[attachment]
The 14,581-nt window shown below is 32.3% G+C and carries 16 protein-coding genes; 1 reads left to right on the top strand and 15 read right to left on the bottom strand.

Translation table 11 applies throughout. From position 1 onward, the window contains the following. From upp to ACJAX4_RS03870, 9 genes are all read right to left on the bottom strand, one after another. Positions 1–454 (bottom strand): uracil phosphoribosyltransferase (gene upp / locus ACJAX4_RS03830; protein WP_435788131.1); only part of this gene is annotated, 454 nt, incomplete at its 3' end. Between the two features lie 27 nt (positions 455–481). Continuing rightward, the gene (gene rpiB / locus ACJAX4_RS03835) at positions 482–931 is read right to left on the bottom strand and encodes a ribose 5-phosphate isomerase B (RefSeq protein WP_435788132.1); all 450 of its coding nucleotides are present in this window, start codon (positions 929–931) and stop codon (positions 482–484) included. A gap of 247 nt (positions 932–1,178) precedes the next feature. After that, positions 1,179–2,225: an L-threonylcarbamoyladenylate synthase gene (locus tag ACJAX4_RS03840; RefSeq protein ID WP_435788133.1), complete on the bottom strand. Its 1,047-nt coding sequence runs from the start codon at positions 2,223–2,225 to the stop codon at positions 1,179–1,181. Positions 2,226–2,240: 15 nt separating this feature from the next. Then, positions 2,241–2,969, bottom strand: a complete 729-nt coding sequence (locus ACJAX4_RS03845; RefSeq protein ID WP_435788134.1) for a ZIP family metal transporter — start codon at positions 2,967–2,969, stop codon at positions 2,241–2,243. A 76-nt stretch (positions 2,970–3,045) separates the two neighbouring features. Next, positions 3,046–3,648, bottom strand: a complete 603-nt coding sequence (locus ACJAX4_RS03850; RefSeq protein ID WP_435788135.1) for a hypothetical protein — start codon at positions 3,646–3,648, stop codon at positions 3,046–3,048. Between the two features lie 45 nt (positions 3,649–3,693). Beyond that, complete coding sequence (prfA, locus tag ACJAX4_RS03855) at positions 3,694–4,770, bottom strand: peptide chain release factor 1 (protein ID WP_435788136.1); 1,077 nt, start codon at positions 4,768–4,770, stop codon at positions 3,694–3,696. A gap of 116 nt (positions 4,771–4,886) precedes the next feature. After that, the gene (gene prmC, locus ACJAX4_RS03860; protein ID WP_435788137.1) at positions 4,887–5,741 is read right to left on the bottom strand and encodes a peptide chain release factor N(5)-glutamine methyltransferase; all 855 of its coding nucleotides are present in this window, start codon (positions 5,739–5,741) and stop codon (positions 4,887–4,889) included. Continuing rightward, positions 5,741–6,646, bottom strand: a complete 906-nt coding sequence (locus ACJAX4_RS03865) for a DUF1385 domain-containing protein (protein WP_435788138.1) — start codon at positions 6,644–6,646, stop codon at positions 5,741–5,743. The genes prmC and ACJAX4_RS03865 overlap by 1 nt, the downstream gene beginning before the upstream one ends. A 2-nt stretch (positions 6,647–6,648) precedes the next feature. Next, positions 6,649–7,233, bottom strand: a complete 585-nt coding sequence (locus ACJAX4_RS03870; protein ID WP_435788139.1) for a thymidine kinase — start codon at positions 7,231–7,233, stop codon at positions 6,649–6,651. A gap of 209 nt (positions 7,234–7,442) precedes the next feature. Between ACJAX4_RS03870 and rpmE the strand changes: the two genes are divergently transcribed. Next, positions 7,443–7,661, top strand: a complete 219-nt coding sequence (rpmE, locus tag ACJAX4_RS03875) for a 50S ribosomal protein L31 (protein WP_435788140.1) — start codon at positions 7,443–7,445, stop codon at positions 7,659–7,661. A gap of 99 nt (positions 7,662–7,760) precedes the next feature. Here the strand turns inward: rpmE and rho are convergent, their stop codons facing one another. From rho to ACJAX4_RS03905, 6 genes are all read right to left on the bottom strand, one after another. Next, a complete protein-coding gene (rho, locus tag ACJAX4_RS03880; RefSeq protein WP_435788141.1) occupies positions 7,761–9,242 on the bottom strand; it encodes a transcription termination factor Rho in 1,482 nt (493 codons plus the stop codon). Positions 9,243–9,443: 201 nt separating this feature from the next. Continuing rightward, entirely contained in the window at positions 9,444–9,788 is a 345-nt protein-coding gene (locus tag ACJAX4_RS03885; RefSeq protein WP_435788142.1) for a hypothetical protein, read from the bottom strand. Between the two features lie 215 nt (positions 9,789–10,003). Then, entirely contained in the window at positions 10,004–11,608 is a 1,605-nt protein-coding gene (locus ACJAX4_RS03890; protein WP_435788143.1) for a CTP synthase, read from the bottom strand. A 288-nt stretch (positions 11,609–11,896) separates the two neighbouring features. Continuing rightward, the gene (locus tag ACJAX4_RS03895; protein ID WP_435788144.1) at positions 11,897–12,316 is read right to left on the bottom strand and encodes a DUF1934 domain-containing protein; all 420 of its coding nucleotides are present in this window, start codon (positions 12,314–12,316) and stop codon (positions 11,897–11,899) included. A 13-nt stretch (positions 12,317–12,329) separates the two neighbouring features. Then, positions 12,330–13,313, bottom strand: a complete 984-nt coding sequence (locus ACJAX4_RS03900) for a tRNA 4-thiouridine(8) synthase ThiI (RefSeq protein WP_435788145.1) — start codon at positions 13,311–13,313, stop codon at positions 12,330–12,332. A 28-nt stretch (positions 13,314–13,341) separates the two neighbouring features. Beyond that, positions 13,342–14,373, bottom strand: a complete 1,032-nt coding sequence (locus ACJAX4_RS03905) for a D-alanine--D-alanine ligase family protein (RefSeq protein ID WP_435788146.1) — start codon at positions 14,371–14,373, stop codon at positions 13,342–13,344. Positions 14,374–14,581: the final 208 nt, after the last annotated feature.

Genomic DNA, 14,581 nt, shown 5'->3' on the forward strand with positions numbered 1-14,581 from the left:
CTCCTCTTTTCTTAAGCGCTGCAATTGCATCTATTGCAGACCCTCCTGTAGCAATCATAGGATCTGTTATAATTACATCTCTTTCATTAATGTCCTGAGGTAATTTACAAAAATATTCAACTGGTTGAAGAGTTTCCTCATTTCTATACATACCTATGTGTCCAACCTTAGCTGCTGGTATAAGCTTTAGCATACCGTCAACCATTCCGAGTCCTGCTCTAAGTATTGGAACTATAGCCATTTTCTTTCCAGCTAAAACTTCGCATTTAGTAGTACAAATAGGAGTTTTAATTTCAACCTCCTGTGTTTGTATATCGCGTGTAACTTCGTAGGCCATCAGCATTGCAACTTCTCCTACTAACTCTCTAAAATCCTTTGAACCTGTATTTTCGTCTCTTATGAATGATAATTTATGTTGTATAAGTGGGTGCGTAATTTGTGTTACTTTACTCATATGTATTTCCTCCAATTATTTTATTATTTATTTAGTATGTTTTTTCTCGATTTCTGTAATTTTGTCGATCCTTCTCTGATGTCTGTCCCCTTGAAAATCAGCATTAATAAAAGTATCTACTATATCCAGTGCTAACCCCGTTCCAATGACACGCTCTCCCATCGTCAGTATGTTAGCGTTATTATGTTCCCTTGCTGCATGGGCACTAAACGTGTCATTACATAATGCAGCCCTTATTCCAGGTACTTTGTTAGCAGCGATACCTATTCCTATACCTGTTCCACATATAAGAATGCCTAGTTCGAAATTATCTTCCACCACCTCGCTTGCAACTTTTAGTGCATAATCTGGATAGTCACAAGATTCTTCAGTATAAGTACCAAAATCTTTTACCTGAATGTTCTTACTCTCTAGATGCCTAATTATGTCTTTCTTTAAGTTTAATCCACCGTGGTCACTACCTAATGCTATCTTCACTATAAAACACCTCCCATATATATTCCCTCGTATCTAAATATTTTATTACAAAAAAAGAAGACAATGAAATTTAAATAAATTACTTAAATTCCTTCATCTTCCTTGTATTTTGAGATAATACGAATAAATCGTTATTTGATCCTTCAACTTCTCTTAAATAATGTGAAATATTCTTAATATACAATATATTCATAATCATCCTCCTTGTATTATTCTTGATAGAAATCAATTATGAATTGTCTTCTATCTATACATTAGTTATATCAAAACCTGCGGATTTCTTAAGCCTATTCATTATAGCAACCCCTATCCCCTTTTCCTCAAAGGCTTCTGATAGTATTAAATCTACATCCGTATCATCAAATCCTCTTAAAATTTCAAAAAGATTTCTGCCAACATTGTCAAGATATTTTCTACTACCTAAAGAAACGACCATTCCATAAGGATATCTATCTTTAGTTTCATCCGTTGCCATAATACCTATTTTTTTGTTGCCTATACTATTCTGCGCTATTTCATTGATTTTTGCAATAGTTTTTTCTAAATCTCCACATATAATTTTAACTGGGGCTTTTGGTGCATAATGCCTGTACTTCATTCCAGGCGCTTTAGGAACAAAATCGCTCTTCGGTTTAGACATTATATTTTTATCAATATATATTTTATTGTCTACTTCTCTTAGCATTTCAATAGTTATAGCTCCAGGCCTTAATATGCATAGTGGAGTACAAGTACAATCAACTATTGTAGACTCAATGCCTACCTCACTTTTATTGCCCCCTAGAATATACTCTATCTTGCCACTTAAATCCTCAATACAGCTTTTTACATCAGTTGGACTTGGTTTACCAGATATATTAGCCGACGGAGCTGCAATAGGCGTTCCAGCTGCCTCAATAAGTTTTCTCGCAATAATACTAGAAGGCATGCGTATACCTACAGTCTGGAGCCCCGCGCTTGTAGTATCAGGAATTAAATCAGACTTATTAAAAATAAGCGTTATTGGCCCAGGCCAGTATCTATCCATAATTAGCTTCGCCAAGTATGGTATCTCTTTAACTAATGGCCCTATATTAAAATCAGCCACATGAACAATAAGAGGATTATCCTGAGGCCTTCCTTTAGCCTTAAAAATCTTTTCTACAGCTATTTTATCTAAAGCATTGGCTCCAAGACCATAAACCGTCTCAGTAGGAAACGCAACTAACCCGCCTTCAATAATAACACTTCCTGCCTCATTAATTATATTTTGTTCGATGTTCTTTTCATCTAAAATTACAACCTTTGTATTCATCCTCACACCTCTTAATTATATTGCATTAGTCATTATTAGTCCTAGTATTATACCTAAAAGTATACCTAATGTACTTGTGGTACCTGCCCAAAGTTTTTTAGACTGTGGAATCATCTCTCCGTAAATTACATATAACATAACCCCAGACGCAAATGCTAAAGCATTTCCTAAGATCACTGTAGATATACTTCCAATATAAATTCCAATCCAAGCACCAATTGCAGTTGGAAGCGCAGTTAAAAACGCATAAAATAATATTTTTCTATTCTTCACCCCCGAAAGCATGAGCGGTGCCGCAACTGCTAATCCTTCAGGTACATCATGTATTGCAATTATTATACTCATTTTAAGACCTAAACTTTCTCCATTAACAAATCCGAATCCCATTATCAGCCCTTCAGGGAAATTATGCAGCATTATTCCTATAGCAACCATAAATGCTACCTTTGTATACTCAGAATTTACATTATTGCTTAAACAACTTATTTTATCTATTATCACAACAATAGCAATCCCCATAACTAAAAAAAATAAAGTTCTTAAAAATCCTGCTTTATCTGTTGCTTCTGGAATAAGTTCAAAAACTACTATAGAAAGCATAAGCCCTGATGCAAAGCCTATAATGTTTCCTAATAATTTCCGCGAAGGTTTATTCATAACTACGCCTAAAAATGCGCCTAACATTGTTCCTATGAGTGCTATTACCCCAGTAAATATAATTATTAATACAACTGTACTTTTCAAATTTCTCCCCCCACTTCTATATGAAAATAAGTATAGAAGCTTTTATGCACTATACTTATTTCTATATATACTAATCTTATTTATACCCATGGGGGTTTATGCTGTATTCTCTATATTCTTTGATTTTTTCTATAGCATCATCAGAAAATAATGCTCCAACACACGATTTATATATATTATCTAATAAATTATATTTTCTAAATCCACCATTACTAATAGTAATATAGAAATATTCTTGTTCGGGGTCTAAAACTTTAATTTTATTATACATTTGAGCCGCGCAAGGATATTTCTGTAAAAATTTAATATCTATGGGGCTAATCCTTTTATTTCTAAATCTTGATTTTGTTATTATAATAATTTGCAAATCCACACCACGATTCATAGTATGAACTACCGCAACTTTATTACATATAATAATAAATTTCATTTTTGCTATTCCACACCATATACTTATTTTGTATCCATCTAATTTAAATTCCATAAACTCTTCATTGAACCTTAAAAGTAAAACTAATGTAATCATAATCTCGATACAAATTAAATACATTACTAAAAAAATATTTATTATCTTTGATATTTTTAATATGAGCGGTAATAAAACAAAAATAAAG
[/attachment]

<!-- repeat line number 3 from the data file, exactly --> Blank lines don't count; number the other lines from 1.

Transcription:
Genomic DNA, 14,581 nt, shown 5'->3' on the forward strand with positions numbered 1-14,581 from the left: